#39  
Old 09-10-2019, 09:02 AM
bump is offline
Guest
 
Join Date: Jun 2000
Location: Dallas, TX
Posts: 18,271
Quote:
Originally Posted by Jackmannii View Post
Have Dopers used people advertised as "home handymen" (on Angie's List etc.) and how did that turn out?
Not from Angie's List, but a handyman who was recommended by a friend of my wife's. We engaged him because there was part of getting a specific ceiling fan installed that I was having a lot of trouble with (I can handle a basic install, but this was on a ceiling beam and had other issues), and we hoped that a pro could figure it out better than my rank amateurism.

He got it figured out and installed in an hour or two- well worth the money!
  #40  
Old 09-10-2019, 09:28 AM
BubbaDog's Avatar
BubbaDog is offline
Charter Member
 
Join Date: Mar 2003
Location: KC MO or there abouts
Posts: 5,722
Quote:
Originally Posted by Cub Mistress View Post
I'm interested in getting gas logs installed in my fireplace but have no idea where to start. My natural gas company does not sell/install gas appliances. Do I want vented/ventfree? what size, as in do they need to pretty much fill up my fireplace opening?
Heating and cooling contractors run gas pipe and could probably set you up with the connections. They may even have fixtures.

Plumbers also install gas pipe.
  #41  
Old 09-10-2019, 09:08 PM
amarinth is offline
Charter Member
 
Join Date: Sep 2000
Location: Emerald City, WA, USA
Posts: 9,869
I bought a new electronic deadbolt to replace (functional) deadbolt.

After getting everything unscrewed, I started to install the new one to find out that there are multiple sizes of deadbolt holes and the one in my door is too small for the new deadbolt. So, I need someone to make the hole bigger.

Correctly.

I think I read online that locksmiths can do that. But then I need to find a locksmith & schedule one, and what should have been an hour or so one afternoon is now a project.
  #42  
Old 09-11-2019, 12:10 PM
ftg's Avatar
ftg is offline
Member
 
Join Date: Feb 2001
Location: Not the PNW :-(
Posts: 20,051
Quote:
Originally Posted by amarinth View Post
After getting everything unscrewed, I started to install the new one to find out that there are multiple sizes of deadbolt holes and the one in my door is too small for the new deadbolt. So, I need someone to make the hole bigger.[/i].
I ran into this problem just recently when I replaced my deadbolts. Turns out the idjit who originally installed them drilled 1" holes with smaller holes at the side for the screws to fit thru. Standard sizes are 1 5/8 (?) and 2 1/8 (the main size). Looked ugly, like a deformed Mickey.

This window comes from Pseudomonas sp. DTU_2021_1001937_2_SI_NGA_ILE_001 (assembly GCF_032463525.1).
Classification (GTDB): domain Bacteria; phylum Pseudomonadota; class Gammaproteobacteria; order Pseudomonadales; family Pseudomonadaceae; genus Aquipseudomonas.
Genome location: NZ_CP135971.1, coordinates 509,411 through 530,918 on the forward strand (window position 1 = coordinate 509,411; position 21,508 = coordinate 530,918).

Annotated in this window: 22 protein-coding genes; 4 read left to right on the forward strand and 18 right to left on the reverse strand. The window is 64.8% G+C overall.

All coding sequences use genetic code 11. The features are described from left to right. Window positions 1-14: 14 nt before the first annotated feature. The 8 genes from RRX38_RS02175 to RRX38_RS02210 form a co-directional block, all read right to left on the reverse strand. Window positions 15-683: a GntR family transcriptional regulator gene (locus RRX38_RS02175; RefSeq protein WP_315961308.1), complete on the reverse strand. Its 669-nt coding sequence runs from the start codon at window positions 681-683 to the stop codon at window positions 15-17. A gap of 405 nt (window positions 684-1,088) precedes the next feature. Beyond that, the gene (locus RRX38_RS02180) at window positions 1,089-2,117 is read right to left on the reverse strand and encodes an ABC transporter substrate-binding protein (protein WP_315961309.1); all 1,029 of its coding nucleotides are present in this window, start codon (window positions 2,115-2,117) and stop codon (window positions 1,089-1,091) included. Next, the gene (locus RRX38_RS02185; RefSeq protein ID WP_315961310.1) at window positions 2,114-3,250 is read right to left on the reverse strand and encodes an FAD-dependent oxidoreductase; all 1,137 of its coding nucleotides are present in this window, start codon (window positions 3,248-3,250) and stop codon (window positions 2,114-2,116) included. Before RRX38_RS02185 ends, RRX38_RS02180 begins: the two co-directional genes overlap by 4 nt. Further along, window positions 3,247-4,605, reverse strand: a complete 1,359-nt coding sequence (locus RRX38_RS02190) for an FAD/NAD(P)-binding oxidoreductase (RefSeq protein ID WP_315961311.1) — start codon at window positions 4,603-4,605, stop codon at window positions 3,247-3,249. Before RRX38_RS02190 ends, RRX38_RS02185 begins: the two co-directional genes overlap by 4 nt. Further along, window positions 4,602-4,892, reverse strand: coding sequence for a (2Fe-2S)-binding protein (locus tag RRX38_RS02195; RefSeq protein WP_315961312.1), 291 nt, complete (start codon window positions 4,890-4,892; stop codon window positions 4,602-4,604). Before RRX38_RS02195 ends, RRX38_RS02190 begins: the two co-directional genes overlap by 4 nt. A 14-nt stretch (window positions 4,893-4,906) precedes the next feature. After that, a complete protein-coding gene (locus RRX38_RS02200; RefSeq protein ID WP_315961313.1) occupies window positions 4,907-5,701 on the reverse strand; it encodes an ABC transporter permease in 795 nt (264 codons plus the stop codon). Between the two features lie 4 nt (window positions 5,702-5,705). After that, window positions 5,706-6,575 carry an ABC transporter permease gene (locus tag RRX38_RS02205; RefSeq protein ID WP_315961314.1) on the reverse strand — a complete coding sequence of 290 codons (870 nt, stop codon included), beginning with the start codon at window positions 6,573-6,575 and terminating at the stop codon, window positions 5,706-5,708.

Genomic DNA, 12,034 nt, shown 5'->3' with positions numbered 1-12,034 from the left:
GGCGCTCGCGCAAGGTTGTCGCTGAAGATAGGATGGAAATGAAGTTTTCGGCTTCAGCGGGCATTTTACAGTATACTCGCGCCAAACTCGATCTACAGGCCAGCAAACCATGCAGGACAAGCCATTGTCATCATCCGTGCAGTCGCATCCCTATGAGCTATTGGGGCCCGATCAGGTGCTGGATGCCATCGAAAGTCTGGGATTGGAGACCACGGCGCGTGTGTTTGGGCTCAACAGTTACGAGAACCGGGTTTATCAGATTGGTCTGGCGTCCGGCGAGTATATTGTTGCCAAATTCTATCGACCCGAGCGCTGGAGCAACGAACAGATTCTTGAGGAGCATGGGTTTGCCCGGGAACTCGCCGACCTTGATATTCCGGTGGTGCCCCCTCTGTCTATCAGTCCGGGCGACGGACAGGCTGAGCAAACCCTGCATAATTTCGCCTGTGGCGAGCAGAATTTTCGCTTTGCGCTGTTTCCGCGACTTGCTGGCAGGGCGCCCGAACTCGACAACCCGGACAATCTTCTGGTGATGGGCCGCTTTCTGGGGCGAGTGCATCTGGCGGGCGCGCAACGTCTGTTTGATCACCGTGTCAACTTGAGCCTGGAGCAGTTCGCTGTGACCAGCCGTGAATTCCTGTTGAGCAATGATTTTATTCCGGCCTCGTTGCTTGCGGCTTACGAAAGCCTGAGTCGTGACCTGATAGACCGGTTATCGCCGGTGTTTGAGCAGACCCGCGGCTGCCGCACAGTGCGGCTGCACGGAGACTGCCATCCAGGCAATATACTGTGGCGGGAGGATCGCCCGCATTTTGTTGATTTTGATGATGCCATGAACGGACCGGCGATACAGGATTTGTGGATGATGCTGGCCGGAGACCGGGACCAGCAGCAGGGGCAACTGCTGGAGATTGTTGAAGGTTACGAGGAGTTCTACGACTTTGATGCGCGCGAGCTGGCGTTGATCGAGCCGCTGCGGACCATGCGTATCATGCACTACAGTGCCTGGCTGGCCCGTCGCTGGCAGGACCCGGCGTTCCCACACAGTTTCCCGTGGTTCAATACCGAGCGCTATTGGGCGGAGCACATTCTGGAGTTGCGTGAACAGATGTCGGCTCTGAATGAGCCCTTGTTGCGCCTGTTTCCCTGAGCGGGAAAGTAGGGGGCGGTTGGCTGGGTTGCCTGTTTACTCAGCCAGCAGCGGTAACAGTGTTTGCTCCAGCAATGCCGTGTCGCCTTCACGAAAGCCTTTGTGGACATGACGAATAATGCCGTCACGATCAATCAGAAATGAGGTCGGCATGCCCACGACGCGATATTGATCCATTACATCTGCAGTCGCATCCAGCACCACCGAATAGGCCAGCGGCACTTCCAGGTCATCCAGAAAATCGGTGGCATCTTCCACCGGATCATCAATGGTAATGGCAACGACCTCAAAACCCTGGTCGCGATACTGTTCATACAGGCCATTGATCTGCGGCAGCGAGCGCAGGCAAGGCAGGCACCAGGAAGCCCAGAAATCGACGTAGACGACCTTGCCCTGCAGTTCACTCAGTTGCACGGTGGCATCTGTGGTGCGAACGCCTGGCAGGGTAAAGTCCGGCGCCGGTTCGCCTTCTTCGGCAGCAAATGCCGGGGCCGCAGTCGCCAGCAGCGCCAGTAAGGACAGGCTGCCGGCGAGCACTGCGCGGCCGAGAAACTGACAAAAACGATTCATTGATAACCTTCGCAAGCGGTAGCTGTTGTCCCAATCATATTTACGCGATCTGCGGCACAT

My method of making an official 2 1/8 hole. Got two thinnish pieces of scrap wood. Drilled a pilot hole in one. Made a "+" over that to mark the center. Put the two pieces on opposite sides of the door and held with clamps. Lined up the pilot hole with the center of the door hole. (I put the latch back in and used it's center turn hole as a reference.) Tightened the clamps. Removed the latch and drill time. Had to pull out the hole saw a couple times to get rid of waste. Once the center bit goes thru the other board, time to start on the other side.

Yeah, took far longer than I was planning. But of the three doors, one had been properly drilled in the first place. Why? Because I had replaced that door at one point and did the job right.
  #43  
Old 09-11-2019, 01:42 PM
thelurkinghorror is offline
Guest
 
Join Date: Jun 2006
Location: Venial Sin City
Posts: 13,856
I can't replace my shitty leaking windows as no contractor wants to touch them. The architecture is "creative" 70s construction and the leak is not from the windows themselves. When I move out I'll probably replace the drywall, which is a Band Aid more than anything.
Reply

Bookmarks

Thread Tools
Display Modes

Posting Rules
You may not post new threads
You may not post replies
You may not post attachments
You may not edit your posts

BB code is On
Smilies are On
[IMG] code is Off
HTML code is Off

Forum Jump


All times are GMT -5. The time now is 10:53 PM.

Powered by vBulletin® Version 3.8.7
Copyright ©2000 - 2019, vBulletin Solutions, Inc.

Send questions for Cecil Adams to: cecil@straightdope.com

Send comments about this website to: webmaster@straightdope.com

Terms of Use / Privacy Policy

Advertise on the Straight Dope!
(Your direct line to thousands of the smartest, hippest people on the planet, plus a few total dipsticks.)

Copyright © 2018 STM Reader, LLC.

 
Copyright © 2017